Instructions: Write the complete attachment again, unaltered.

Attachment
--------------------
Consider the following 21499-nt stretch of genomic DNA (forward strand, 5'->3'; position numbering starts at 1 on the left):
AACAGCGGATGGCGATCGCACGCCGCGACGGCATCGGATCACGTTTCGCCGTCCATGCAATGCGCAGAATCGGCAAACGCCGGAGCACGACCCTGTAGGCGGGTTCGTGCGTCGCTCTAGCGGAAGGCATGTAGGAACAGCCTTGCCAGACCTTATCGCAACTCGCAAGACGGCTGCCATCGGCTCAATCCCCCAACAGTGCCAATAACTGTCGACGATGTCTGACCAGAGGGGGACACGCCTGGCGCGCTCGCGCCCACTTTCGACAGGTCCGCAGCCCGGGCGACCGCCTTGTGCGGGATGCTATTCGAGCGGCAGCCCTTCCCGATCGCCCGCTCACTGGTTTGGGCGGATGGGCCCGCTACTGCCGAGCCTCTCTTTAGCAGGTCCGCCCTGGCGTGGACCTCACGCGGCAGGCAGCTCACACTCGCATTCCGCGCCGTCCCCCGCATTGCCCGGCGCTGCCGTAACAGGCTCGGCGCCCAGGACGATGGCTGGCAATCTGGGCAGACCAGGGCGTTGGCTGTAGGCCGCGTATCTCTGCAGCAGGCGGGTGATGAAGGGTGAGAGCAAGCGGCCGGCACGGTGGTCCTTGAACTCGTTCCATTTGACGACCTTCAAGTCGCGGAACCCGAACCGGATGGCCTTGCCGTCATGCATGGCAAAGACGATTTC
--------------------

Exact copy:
Consider the following 21499-nt stretch of genomic DNA (forward strand, 5'->3'; position numbering starts at 1 on the left):
AACAGCGGATGGCGATCGCACGCCGCGACGGCATCGGATCACGTTTCGCCGTCCATGCAATGCGCAGAATCGGCAAACGCCGGAGCACGACCCTGTAGGCGGGTTCGTGCGTCGCTCTAGCGGAAGGCATGTAGGAACAGCCTTGCCAGACCTTATCGCAACTCGCAAGACGGCTGCCATCGGCTCAATCCCCCAACAGTGCCAATAACTGTCGACGATGTCTGACCAGAGGGGGACACGCCTGGCGCGCTCGCGCCCACTTTCGACAGGTCCGCAGCCCGGGCGACCGCCTTGTGCGGGATGCTATTCGAGCGGCAGCCCTTCCCGATCGCCCGCTCACTGGTTTGGGCGGATGGGCCCGCTACTGCCGAGCCTCTCTTTAGCAGGTCCGCCCTGGCGTGGACCTCACGCGGCAGGCAGCTCACACTCGCATTCCGCGCCGTCCCCCGCATTGCCCGGCGCTGCCGTAACAGGCTCGGCGCCCAGGACGATGGCTGGCAATCTGGGCAGACCAGGGCGTTGGCTGTAGGCCGCGTATCTCTGCAGCAGGCGGGTGATGAAGGGTGAGAGCAAGCGGCCGGCACGGTGGTCCTTGAACTCGTTCCATTTGACGACCTTCAAGTCGCGGAACCCGAACCGGATGGCCTTGCCGTCATGCATGGCAAAGACGATTTC